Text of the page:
1790s

1790s

1800s

1800s

1810s

1810s

1820s

1820s

1830s

1830s

1840s

1840s

1850s

1850s

1860s

1860s

1870s

1870s

1880s

1880s

1890s

1890s

1900s

1900s

1910s

1910s

1920s

1920s

1930s

1930s

1940s

1940s

1950s

1950s

1960s

1960s

1970s

1970s

1980s

1980s

1990s

1990s

2000s

2000s

2010s

2010s

Timelines: 1955

Prev : Next Ribosomes

Directions to the Protein Factory
Romanian cell biologists George Emil Palade discovers and begins to examine ribosomes, large complexes of RNA and protein found in the endoplasmic reticulum of the cell. A year later, Paul Zamecnik determines that ribosomes are the sites at which amino acids are incorporated into protein molecules. The finding advances bioscientific understandings of genetic transcription and translation, and the molecular basis of genetic inheritance, but it also formulates a new question of research – how does the information encoded in DNA travel from chromosomes in the cell nucleus through the cytoplasm to ribosomes in the endoplasmic reticulum? In 1974, Palade is awarded a Nobel Prize for "discoveries concerning the functional organization of cells."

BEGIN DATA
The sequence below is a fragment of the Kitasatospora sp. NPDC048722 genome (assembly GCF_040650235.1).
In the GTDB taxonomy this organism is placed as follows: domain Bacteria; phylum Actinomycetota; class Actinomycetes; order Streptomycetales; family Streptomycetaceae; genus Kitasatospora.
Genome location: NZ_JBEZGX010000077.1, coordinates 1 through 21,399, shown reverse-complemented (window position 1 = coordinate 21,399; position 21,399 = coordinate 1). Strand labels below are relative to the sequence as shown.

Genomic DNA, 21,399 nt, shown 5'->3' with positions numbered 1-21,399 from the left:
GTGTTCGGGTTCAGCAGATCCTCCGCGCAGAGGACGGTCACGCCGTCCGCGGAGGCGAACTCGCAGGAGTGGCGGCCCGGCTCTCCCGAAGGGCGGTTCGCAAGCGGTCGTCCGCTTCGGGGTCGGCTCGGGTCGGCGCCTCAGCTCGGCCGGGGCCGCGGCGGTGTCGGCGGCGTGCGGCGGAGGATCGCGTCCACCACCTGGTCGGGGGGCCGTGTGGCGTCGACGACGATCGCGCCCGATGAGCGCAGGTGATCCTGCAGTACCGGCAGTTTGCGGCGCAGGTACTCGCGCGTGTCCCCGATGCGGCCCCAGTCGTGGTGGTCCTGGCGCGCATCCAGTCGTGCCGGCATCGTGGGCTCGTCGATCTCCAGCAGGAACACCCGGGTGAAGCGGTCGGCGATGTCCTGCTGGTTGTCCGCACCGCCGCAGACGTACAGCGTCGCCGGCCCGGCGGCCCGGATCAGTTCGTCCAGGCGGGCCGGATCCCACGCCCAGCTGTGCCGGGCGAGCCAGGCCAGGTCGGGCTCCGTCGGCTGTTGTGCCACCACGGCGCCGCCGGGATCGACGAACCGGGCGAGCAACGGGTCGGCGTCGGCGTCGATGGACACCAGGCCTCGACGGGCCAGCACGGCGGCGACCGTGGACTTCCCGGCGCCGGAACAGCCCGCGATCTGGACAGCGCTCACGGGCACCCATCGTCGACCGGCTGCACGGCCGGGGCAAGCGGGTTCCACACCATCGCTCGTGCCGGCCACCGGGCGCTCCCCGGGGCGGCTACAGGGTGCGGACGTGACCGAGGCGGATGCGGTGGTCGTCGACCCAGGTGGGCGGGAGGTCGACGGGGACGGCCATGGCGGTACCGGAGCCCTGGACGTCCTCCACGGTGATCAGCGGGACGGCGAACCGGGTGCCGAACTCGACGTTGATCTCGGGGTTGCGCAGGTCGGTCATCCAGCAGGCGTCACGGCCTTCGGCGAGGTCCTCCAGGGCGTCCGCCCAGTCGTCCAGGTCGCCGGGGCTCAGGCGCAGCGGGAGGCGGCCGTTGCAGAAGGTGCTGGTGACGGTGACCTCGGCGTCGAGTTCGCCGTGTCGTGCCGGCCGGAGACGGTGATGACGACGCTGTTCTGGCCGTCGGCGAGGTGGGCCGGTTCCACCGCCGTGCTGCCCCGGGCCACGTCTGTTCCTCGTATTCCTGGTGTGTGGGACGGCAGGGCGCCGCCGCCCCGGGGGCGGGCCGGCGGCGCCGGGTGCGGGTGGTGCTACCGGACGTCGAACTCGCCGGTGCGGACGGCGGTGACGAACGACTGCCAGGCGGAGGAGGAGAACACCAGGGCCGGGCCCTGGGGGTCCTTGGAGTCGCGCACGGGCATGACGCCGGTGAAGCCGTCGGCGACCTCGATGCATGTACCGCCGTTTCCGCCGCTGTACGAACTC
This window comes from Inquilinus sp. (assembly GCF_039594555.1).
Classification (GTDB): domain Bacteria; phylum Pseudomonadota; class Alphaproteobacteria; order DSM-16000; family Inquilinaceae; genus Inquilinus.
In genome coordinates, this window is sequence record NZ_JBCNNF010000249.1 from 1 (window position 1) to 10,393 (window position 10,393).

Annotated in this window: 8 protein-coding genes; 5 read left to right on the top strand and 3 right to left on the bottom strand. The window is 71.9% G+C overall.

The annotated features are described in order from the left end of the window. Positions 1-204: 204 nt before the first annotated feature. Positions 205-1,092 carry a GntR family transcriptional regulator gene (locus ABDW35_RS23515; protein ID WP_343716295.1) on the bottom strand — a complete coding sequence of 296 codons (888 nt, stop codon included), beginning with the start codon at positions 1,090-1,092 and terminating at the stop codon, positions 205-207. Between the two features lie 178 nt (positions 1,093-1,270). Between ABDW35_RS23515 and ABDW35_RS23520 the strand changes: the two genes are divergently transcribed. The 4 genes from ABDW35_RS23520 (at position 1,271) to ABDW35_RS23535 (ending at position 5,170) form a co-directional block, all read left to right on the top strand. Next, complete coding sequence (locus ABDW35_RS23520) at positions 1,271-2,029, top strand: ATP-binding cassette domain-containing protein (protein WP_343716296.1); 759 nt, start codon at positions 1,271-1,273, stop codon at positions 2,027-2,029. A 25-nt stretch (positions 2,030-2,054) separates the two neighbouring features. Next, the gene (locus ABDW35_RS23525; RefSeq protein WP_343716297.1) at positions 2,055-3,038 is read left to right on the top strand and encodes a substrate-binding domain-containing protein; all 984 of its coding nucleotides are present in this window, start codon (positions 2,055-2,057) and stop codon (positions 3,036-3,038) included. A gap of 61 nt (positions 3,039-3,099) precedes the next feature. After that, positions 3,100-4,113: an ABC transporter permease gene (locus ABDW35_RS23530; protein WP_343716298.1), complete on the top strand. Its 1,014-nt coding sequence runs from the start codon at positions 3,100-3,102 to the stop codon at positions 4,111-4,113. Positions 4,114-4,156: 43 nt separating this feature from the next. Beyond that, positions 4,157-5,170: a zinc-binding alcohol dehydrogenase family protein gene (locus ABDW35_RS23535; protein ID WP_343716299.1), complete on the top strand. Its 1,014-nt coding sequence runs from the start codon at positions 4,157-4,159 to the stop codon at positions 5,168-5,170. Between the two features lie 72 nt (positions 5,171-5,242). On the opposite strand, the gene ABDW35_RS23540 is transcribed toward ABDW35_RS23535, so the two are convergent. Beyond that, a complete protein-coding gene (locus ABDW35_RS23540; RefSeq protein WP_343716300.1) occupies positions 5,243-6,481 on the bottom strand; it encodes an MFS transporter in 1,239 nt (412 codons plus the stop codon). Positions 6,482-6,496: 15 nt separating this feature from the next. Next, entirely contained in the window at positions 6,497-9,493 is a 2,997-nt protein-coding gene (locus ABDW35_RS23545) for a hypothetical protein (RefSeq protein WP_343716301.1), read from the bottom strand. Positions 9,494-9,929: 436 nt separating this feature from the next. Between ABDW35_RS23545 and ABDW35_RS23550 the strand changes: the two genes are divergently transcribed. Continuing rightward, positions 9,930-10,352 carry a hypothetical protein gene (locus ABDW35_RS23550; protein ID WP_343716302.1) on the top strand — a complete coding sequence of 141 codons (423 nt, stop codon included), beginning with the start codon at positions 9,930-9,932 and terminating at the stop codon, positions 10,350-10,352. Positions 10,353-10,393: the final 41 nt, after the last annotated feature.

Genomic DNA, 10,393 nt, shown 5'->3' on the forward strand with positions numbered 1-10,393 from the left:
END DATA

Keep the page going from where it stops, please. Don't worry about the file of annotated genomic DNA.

You have clicked on a link that will take you to another website. Click here to continue and leave the Life Sciences Foundation website.
Close